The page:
1. Lindsay

      I’m sorry to hear you had trouble, but, respectfully, that doesn’t mean there’s something wrong with the recipe. No need to be condescending. If you’d like to share more about your issue, I can try to help you troubleshoot. This is the recipe I use on all of my cheesecakes and I get no complaints about them falling apart.

  4. Suzanne

    I did exactly what you said but nowhere did I see you mention that I needed to catch the melting butter for the ten minute pre bake. 1st timer! As a result: I had to clean the butter up on the cooling bottom of the oven, then run a quick oven clean cycle to burn the rest off before proceeding with the baking of the cheesecake!
    I probably wouldn’t be able to stand the smell of the oven for a hour, and perhaps I would be the first to have a BUTTER SMOKED CHEESECAKE. Lol!!

    1. Lindsay

      I don’t ever have that problem, which is why it isn’t mentioned. Perhaps you used a little less crumbs or slightly more butter? It sounds like something was a little off. Sorry you had to clean that up!

  5. George Moy

    The reason I’m searching on the website for a other way of making a graham cracker crust with light corn syrup instead of sugar is in the past I’ve made the pie crust like the recipe called for;sugar and melted butter, but when you cut the the cheese cake,the crust when to pieces in the pan and on the plate, so on cook’s country Ashley made a saltine cracker crust for a lemon pie but her crust used light corn syrup and melted butter she said the corn syrup holds the pie crust better and you won’t have pieces of crust all over the place, so that’s what I wanted to know if you could guarantee that a pie crust that doesn’t break to pieces before you could eat it.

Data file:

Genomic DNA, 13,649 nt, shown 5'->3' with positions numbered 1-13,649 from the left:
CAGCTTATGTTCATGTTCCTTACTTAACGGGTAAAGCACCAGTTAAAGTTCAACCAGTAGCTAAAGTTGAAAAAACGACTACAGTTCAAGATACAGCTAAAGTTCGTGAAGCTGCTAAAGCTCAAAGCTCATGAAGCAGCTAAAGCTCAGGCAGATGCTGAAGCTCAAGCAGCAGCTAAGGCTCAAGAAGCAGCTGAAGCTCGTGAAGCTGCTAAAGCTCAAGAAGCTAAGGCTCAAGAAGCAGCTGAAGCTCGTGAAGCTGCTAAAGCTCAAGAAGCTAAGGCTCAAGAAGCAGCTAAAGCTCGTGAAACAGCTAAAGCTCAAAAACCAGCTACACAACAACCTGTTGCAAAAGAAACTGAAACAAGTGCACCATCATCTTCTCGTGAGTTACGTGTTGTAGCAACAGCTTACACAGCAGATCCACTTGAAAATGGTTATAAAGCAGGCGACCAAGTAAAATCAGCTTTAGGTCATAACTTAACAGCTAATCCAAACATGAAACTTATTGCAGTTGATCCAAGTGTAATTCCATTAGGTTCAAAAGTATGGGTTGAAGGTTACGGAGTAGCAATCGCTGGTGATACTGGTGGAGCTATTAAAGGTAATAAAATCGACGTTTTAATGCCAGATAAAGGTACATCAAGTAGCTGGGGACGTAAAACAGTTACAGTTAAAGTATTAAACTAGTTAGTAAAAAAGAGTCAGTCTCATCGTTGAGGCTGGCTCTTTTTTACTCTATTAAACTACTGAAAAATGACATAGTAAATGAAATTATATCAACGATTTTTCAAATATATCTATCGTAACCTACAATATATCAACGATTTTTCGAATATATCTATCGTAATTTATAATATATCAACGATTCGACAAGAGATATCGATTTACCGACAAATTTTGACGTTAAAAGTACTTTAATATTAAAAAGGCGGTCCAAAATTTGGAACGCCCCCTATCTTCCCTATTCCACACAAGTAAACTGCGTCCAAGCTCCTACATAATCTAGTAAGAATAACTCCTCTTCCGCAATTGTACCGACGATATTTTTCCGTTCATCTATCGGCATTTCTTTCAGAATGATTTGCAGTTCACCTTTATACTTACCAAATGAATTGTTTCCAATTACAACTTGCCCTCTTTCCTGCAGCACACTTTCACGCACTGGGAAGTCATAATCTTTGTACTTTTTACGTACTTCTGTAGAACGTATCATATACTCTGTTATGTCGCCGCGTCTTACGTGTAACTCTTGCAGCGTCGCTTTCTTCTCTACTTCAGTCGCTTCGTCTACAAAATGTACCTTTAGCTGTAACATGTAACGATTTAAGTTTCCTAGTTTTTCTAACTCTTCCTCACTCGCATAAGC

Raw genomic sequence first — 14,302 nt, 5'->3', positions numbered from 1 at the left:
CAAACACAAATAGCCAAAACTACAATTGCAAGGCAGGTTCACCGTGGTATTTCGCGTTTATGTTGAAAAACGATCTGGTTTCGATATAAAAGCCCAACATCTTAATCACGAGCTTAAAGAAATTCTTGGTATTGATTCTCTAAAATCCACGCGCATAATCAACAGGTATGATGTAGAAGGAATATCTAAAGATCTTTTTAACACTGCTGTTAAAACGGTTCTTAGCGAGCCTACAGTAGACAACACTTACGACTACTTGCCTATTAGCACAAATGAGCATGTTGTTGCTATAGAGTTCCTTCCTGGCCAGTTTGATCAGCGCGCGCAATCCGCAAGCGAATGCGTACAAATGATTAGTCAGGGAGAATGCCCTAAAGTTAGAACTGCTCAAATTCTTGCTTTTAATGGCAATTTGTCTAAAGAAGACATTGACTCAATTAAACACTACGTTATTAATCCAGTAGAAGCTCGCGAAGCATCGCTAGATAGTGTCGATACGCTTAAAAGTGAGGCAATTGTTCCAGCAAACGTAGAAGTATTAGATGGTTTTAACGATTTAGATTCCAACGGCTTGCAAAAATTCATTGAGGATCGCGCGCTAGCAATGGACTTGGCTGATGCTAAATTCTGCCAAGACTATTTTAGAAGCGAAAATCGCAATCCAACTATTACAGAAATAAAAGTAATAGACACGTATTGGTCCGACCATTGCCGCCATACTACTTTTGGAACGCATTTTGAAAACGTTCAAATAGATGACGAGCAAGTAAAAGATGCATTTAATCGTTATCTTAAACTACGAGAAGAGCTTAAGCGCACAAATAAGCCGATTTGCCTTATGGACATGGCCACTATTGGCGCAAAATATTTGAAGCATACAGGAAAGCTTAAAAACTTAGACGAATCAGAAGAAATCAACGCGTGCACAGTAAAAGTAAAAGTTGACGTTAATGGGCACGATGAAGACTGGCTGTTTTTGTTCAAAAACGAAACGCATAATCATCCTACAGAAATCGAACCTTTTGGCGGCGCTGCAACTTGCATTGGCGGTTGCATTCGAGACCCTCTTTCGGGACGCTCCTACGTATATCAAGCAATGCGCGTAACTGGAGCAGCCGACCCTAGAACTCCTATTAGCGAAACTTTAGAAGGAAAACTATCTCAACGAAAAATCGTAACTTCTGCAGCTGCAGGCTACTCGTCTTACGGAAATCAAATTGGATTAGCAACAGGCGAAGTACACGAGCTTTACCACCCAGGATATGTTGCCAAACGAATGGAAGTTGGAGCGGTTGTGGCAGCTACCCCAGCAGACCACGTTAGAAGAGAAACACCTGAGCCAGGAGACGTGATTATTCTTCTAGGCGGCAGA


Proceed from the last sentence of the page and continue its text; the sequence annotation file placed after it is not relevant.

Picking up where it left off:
1. Lindsay

      I have never used corn syrup in my crust. It does seem like it could hold things together when sliced since it’s quite sticky. But it probably depends on how much you use.

  6. Gloria

    Yo mentioned that you use less butter for the cheesecake but the direction state 10 Tbsp for the cheesecake and 1/2 cup or 8 Tbsp for the pie crust. Please advise, thanks

    1. Lindsay

      The cheesecake crust also has a whole additional cup of crumbs. So while it looks like a bigger number, it’s actually less butter for the amount of crumbs.

  7. Sandi Lester

    I made this crust today for a cheesecake and it was SO DELICIOUS! My husband said he could just eat the crust!! That’s never happened 🙂

  8. Daisy camarena

    Hi I have a question I’m making a cheese cake bake. So do I have to bake the crust even tho I’m going to bake it when I put the cheese part on top??

  9. Shannon

    Sorry, my original question was have you (not how do you) made this cheesecake with a bottom crust only? If so, was it successful?

  10. Tara

    I make a homemade cheese cake you pour it into a graham cracker crust then bake it for 30 mins at 350. If i make a home-made crust should i pre bake it as well, or just bake it for the 30 mins after i pour in my cheesecake mixture??

    1. Lindsay

      I would follow your recipe. If it has you pre-baking the crust, then you should do that with the homemade crust as well. I typically pre-bake my cheesecake crusts.

  11. Kes

    A couple of years ago I made a bake cheesecake with crust all around, but I don’t remember how I did it! and yours looks the most similar! If I am baking a cheesecake for 1+ hours, do I bake the crust first? or do I bake the crust along with the cheesecake? Thank you for your help!

    1. Lindsay

      I’ve honestly never tried it, so I’m not entirely sure. As long as there wasn’t any moisture/condensation upon thawing, I think it’d be ok.

  12. D'Leah Deiter